Like coexisting layers of history, the works of Austin Martin White superimpose figure, ground, and ghostly apparitions. In the lofty space of Capitain Petzel in Berlin, a 1964-built pavilion that is a prime example of GDR modernism, White’s paintings and drawings glow in the sunlight pouring in from the south-facing windows. The show is titled “Last Dance,” and it tackles the intricate relationships between post-industrial spaces and club culture, colonialism, and the material that the 1984-born painter uses to fashion his images: rubber.
The show in Berlin initially appears exuberant and colorful. The first image you see is based on a cartoon from 1906, which depicts a Black man — a Congolese rubber collector — who is attacked by a snake. The snake represents the Belgian colonial extraction of rubber. White renders the scene in bright colors on a dark ground. This is also one of the smaller formats in the show; most of the other paintings approach two meters or more in width.
Some of the paintings seem to deal with scenes of joy, with partying in the ruins of, well, maybe history, as the title of the show suggests. Take fireatthechurchofclubs (Bye Bye Berghain) (2022), one of the large-scale paintings, which depicts a group of about six people in ambivalent poses. How do we read these ghostly apparitions? Are they dancing or are they in agony? White picked bright pinks, yellow, and orange for his rendition. The palette extends to the frame, which is almost a day-glo orange. In the background, a large, looming building is on fire, immediately identifiable as the techno club Berghain by the large banner that reads “Morgen ist die Frage,” which was part of an art show held at the club during the pandemic. Maybe White seeks to point out the elective affinities of Berlin and Detroit, where he grew up at the tail end of the city’s decline. Both places share a rich club culture and have incorporated techno into their cultural heritage, as places where the efficiency of machines is turned into a catharsis, a depletion of energy. Notably, the basement of the gallery also housed a club in the 1990s.
White’s paintings are layered in form too. Vinyl glistens behind the mesh, changing as the viewer moves. In some of the pictures he included a reflective material, which, with the shifting light, creates different silvery effects. The artist eventually started working with the kind of mesh used for window screens to create a textile-like grid. He modified the process and began employing a machine for vinyl cutting to create masks behind the screen. Some works include small rectangular patches where the mesh tore, and they act like a kind of painterly punctum, a detail that ruptures the surface and catches the attention. White then replaced the blade of the machine with a ballpoint pen, allowing the apparatus to transpose vector drawings onto paper.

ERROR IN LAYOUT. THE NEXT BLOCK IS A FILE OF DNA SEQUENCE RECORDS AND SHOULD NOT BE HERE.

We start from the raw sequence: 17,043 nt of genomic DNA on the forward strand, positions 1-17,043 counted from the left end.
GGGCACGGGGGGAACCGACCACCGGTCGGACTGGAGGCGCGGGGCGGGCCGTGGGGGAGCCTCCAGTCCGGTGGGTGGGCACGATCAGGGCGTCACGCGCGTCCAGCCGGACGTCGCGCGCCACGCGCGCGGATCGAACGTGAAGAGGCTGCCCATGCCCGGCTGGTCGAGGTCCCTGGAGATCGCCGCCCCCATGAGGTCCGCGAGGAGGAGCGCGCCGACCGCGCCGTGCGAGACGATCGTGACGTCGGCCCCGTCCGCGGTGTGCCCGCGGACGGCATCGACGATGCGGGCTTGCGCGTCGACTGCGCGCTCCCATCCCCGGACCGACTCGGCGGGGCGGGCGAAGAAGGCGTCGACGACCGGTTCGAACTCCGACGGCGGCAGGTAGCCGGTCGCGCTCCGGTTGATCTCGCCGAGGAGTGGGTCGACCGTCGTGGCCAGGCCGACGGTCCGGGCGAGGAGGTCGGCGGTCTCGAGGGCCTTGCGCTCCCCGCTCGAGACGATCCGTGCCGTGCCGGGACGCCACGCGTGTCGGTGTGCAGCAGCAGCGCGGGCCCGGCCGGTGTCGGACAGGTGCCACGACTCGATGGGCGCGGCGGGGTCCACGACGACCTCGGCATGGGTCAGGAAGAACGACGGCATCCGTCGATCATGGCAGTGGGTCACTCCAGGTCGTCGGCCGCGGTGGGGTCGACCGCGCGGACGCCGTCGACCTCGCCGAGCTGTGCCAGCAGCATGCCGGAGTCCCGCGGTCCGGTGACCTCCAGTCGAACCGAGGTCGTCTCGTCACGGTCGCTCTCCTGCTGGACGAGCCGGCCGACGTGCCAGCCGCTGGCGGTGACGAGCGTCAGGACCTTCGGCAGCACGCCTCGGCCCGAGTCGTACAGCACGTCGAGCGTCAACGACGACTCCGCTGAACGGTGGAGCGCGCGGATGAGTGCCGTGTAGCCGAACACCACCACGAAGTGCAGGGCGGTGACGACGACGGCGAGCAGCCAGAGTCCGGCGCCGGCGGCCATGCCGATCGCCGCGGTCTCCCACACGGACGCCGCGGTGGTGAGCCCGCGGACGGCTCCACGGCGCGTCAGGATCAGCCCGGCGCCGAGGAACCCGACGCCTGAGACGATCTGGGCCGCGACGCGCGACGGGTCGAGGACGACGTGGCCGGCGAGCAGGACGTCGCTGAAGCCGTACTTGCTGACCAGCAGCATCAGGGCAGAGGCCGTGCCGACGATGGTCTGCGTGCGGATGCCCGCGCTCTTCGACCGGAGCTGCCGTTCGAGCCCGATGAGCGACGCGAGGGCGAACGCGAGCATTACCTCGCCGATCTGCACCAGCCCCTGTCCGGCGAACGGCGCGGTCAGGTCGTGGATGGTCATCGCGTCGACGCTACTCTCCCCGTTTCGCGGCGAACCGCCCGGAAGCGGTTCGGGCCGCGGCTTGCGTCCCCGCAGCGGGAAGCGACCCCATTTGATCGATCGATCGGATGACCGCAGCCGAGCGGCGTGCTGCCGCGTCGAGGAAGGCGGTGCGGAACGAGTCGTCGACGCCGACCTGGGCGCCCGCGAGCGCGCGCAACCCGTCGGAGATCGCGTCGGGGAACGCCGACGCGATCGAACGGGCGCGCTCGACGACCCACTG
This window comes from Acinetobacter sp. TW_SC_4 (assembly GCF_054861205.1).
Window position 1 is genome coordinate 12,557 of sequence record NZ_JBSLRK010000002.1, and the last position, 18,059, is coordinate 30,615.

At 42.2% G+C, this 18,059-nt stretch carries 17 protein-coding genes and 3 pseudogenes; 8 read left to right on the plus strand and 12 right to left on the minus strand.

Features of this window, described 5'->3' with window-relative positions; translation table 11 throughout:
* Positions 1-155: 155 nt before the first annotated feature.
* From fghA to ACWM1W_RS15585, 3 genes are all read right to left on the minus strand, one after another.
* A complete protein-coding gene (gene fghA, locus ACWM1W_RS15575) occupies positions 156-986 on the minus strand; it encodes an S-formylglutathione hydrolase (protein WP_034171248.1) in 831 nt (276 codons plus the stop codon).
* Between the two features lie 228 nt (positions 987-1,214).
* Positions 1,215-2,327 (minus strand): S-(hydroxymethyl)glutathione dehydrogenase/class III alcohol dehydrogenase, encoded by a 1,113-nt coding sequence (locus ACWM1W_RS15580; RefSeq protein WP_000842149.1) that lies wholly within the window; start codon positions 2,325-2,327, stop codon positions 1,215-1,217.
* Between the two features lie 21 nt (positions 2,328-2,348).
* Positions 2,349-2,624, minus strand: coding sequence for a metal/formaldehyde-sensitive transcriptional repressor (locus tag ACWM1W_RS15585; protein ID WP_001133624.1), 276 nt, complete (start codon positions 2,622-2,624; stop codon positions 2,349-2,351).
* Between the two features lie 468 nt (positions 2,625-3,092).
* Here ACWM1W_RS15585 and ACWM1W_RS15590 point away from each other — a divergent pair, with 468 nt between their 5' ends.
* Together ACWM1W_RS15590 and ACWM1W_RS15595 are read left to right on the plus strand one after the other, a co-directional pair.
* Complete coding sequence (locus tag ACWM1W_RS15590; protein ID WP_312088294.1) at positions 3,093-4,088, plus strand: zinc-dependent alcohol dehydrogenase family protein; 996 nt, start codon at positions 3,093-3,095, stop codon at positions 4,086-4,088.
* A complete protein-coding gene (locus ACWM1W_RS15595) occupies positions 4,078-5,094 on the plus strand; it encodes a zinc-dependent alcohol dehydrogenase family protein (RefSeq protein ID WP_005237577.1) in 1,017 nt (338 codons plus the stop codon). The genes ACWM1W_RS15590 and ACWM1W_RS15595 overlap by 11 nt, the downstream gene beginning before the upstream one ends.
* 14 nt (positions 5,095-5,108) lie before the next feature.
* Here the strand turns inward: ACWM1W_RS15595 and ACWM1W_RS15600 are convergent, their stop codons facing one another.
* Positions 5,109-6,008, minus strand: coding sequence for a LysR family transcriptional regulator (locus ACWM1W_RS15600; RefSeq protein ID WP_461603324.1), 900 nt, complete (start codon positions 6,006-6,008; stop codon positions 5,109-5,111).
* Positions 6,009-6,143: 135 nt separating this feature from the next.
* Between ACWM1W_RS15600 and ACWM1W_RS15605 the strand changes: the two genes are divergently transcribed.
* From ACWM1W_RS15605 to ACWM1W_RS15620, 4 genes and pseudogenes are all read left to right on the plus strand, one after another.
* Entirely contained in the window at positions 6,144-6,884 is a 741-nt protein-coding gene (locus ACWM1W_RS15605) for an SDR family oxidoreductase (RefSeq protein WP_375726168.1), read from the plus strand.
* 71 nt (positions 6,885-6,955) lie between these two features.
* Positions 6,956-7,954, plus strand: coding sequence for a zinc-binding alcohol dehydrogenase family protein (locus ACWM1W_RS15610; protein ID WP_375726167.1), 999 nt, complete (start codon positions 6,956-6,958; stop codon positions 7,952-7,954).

The latter process resulted in a series of somber, detailed drawings that reference Fordlândia, a prefabricated town in Brazil that Henry Ford dreamed up in the 1920s. The drawings are based on historical depictions of the place, and White arranges the elements in the drawings like a painter would, situating figures in order to aid the narrative. The industrialist Ford wanted to control the rubber supply for his car-manufacturing enterprise — and here the connection between Detroit, (neo-)colonial extraction, and White’s material of choice comes to bear.
Colonialism and its imagination are a recurring concern of White’s. He researches etchings from the time of Western expansion in North America, slowly building resources for his own work: images of African American costumes for Mardi Gras in New Orleans; depictions of Native American dances, which, however, were kept secret from invaders. Only a constructed memory remains. White’s work allows a glimpse of fugitive joy in the last dance, which always contains an element of resistance.